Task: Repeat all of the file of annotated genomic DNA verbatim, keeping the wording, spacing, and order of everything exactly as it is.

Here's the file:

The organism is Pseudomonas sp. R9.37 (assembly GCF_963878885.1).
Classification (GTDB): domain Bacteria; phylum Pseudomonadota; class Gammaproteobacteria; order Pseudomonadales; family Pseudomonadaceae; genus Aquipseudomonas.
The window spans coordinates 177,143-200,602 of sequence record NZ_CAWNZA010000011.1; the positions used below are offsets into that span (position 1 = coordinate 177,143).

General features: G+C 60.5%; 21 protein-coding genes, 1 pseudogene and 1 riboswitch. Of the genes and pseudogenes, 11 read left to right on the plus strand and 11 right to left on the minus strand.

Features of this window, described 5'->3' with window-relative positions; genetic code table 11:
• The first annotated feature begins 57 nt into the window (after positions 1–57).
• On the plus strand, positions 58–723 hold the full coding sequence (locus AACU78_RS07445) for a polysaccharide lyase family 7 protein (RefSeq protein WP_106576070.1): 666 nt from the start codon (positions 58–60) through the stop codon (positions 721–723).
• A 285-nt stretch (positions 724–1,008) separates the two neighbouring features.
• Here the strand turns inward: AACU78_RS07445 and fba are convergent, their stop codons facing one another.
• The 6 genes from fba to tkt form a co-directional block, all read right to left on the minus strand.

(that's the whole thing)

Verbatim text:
The organism is Pseudomonas sp. R9.37 (assembly GCF_963878885.1).
Classification (GTDB): domain Bacteria; phylum Pseudomonadota; class Gammaproteobacteria; order Pseudomonadales; family Pseudomonadaceae; genus Aquipseudomonas.
The window spans coordinates 177,143-200,602 of sequence record NZ_CAWNZA010000011.1; the positions used below are offsets into that span (position 1 = coordinate 177,143).

General features: G+C 60.5%; 21 protein-coding genes, 1 pseudogene and 1 riboswitch. Of the genes and pseudogenes, 11 read left to right on the plus strand and 11 right to left on the minus strand.

Features of this window, described 5'->3' with window-relative positions; genetic code table 11:
• The first annotated feature begins 57 nt into the window (after positions 1–57).
• On the plus strand, positions 58–723 hold the full coding sequence (locus AACU78_RS07445) for a polysaccharide lyase family 7 protein (RefSeq protein WP_106576070.1): 666 nt from the start codon (positions 58–60) through the stop codon (positions 721–723).
• A 285-nt stretch (positions 724–1,008) separates the two neighbouring features.
• Here the strand turns inward: AACU78_RS07445 and fba are convergent, their stop codons facing one another.
• The 6 genes from fba to tkt form a co-directional block, all read right to left on the minus strand.